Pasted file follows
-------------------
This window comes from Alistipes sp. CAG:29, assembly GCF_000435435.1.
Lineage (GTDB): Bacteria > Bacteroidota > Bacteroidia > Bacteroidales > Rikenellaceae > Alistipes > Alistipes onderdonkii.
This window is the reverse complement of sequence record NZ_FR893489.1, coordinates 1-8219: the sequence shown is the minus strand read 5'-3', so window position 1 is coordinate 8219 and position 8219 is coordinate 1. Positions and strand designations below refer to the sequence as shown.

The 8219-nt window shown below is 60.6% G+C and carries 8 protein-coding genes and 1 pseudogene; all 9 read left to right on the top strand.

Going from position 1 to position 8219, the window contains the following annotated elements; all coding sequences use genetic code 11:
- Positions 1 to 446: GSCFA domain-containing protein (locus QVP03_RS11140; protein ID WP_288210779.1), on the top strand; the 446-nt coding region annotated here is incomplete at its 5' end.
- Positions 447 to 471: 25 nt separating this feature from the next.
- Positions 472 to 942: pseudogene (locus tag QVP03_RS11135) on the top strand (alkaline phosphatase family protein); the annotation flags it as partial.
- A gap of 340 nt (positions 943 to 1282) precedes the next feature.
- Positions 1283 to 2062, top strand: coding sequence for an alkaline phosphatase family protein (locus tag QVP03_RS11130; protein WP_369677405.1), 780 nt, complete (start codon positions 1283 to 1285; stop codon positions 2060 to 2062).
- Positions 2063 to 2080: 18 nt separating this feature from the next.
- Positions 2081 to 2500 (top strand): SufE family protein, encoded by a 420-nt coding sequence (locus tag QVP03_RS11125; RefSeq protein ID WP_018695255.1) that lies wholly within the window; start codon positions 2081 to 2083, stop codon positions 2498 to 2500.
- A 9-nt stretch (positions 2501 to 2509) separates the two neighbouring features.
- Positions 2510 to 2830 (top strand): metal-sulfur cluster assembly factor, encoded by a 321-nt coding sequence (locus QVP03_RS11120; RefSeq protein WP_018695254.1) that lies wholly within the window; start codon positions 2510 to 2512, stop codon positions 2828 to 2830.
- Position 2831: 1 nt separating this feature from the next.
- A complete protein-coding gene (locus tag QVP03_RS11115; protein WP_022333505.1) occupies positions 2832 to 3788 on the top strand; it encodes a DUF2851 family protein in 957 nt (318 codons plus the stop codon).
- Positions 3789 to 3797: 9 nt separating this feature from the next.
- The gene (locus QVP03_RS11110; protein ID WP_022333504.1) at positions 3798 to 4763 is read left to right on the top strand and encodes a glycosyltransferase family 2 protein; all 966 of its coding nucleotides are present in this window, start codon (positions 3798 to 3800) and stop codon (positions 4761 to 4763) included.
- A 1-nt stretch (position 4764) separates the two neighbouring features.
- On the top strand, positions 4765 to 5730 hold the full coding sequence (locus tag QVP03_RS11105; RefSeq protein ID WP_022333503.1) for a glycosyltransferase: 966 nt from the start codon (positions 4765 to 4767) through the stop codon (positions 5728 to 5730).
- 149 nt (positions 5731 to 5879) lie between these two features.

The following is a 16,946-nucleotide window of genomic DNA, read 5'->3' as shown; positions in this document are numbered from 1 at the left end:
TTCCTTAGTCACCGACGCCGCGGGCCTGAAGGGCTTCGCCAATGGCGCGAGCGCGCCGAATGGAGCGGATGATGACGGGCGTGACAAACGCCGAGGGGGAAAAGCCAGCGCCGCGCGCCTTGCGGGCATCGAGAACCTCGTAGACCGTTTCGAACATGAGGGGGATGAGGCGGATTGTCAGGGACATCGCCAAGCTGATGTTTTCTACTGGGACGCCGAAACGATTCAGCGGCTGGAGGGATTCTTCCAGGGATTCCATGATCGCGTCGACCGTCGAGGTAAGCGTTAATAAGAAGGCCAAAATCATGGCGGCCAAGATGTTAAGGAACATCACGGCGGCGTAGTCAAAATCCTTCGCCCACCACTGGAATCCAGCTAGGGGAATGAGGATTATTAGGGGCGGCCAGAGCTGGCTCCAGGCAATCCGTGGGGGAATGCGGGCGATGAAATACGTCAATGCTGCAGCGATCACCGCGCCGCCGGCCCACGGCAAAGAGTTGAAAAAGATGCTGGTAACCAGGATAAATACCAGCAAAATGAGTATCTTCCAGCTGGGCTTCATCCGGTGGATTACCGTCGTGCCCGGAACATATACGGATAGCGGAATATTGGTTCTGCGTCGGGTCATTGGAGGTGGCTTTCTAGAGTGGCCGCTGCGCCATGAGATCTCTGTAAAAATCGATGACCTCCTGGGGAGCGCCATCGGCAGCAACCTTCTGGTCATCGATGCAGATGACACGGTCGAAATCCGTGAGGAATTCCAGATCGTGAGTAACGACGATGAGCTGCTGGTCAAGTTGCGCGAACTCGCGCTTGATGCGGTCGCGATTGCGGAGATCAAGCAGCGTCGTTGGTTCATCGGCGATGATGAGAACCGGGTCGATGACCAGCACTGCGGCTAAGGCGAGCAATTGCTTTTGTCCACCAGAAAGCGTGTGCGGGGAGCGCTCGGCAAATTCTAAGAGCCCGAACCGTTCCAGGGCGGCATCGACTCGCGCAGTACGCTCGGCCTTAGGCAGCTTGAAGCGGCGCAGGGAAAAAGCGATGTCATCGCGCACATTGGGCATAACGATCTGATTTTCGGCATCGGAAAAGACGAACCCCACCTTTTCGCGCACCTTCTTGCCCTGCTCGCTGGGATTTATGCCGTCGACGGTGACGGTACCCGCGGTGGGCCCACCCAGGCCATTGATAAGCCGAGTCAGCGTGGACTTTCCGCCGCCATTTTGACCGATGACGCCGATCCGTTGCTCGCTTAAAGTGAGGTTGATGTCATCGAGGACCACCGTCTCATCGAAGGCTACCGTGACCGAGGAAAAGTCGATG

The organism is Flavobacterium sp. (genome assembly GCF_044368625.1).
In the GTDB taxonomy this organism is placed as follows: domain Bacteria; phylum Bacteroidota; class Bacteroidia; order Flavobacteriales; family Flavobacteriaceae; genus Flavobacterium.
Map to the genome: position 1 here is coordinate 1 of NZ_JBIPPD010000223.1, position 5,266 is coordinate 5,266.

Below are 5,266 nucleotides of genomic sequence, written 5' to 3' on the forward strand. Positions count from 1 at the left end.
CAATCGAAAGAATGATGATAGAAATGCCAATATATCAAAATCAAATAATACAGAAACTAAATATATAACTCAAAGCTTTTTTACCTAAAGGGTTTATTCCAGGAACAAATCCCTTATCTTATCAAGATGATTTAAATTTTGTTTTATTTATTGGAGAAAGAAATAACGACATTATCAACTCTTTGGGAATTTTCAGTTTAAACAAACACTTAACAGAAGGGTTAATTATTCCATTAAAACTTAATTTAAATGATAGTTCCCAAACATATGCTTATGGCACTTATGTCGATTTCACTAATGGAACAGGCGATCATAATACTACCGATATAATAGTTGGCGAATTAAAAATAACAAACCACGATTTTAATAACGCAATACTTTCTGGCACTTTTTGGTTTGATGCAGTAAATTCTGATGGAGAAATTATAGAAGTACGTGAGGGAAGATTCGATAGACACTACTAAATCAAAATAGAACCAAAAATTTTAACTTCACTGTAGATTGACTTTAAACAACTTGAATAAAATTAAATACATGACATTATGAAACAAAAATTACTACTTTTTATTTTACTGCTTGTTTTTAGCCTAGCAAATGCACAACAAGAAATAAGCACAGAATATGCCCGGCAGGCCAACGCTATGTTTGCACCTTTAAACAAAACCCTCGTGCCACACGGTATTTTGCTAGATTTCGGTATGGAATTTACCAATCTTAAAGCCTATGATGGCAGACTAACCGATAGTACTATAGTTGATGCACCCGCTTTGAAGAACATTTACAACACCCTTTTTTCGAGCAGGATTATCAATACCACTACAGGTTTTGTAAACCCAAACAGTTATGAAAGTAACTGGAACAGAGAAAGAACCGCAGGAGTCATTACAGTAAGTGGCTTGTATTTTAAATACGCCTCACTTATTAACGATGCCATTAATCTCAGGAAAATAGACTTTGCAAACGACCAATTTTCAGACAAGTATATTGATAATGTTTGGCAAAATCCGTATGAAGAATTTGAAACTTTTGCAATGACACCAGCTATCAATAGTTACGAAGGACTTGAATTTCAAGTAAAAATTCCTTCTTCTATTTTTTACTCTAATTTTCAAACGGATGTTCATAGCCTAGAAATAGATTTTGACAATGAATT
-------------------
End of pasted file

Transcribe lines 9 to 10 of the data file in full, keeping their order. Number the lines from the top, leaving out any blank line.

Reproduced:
- A gap of 340 nt (positions 943 to 1282) precedes the next feature.
- Positions 1283 to 2062, top strand: coding sequence for an alkaline phosphatase family protein (locus tag QVP03_RS11130; protein WP_369677405.1), 780 nt, complete (start codon positions 1283 to 1285; stop codon positions 2060 to 2062).